Whose Point Reyes?: A Battle For the Future of Public Lands

A herd of Tule Elk. Credit: Lee Eastman/U.S. Fish and Wildlife Service Headquarters.

Reported and produced by Sam Anderson. Edited by Lucy Kang.

Point Reyes National Seashore in northern California is one of the most iconic national parks in the region, known for rugged sweeping beaches, lush pastures, and wild animals like the famous Tule Elk. But it’s also one of the only national parks that allows commercial cattle ranching on its land.

In 2021, the National Park Service announced over a third of the elk herd at Tomales Point perished, due to starvation and dehydration. A coalition of activists and environmentalists say cattle ranching is the cause of the die-off.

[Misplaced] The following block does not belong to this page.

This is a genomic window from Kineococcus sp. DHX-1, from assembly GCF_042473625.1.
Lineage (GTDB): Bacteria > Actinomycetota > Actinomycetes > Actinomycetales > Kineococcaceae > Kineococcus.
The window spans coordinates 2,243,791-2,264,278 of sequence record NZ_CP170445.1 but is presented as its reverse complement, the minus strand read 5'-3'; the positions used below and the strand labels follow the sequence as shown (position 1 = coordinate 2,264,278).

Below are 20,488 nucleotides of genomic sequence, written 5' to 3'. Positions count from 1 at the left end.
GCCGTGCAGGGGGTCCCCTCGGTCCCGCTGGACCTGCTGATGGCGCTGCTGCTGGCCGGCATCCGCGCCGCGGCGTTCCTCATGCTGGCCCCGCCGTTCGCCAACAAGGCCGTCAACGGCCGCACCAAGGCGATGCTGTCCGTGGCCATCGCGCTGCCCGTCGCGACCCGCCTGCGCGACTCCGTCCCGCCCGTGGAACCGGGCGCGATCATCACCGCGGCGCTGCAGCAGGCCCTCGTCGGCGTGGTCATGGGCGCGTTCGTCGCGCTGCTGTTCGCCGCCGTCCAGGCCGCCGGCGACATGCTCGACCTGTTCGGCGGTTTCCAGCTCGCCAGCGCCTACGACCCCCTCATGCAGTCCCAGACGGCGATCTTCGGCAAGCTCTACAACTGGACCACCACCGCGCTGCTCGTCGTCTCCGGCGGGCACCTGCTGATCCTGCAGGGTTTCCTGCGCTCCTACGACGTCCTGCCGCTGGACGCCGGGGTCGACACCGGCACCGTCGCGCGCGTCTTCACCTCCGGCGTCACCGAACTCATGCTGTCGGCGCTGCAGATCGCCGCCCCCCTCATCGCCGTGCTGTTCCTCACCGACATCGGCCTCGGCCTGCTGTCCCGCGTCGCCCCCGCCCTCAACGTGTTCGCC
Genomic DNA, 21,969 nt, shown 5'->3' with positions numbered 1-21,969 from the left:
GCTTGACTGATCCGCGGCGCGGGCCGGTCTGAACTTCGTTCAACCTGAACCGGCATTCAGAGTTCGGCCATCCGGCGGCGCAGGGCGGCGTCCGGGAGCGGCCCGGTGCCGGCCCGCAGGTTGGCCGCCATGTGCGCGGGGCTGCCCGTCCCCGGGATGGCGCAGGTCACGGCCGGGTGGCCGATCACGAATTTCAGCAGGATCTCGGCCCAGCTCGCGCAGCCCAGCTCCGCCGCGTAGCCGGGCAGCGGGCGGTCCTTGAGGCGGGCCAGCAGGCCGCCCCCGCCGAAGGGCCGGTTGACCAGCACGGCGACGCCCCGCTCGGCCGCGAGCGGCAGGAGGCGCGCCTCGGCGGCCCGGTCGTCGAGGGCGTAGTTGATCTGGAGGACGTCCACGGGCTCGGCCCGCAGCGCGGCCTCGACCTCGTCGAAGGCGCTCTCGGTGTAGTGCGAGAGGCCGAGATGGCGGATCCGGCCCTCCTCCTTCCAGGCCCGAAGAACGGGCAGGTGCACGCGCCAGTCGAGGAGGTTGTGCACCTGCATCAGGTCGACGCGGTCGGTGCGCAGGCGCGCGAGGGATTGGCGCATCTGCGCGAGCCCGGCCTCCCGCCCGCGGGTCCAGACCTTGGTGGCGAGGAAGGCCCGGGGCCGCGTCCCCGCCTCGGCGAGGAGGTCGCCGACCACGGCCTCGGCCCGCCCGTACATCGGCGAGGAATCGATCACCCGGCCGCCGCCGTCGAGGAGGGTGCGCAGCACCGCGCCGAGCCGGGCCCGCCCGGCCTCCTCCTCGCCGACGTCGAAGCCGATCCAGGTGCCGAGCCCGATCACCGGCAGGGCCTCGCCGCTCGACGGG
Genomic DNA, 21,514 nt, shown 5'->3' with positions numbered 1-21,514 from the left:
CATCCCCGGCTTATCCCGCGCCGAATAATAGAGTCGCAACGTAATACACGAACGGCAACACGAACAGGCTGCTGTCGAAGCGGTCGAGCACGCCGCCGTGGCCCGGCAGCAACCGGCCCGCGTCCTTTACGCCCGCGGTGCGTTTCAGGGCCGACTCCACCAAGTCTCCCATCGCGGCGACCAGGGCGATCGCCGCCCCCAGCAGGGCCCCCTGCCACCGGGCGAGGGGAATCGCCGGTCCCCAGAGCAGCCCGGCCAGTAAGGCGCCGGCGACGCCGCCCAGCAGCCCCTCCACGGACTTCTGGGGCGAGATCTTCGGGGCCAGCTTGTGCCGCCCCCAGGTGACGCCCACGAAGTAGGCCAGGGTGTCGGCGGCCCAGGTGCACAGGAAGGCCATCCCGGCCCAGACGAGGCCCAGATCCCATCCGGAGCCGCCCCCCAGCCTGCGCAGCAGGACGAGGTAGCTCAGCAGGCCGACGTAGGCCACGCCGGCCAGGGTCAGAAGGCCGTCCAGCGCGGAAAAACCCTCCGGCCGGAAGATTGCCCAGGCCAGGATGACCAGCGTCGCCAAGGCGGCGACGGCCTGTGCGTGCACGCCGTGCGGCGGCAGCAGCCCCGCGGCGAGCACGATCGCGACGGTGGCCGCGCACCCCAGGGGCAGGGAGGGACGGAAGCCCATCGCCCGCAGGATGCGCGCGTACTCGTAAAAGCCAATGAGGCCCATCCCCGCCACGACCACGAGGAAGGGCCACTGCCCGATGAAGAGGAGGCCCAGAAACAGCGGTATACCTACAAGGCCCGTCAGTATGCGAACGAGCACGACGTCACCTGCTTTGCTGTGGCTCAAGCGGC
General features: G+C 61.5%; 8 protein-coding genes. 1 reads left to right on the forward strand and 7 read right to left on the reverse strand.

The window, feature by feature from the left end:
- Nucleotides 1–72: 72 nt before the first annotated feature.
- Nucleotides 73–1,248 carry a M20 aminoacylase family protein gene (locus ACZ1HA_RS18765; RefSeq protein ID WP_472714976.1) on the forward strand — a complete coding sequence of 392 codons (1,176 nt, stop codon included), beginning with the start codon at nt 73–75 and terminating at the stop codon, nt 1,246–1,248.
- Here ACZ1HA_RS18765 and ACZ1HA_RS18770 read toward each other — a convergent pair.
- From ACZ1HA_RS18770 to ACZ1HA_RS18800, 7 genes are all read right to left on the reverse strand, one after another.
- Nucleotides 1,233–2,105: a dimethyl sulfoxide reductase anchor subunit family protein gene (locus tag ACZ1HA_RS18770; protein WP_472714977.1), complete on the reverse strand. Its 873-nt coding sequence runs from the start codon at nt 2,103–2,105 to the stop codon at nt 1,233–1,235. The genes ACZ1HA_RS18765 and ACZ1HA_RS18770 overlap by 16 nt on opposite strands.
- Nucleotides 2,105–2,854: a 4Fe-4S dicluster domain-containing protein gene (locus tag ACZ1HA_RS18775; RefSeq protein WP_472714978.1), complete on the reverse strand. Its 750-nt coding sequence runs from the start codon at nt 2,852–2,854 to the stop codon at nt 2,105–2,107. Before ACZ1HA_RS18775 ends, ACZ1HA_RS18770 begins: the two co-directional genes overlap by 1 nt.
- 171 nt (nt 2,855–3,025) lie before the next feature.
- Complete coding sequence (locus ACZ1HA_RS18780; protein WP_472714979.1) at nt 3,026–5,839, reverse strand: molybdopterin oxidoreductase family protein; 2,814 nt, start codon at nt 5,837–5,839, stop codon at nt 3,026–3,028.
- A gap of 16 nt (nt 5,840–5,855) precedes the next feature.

In this original audio documentary, reporter Sam Anderson sets out to uncover the fate of the Tule Elk, and falls headfirst into a decades-long battle between ranchers, environmentalists, indigenous groups, and the federal government over who gets to profit from this public land and who controls its future.

“Whose Point Reyes?” is an immersive 43-minute audio documentary that transports listeners to the Point Reyes Peninsula to understand how cattle ranching is impacting the natural ecosystem and how the forces of colonialism continue to shape the fate of public land in the US.

Originally aired on KPFA’s UpFront on December 30, 2021.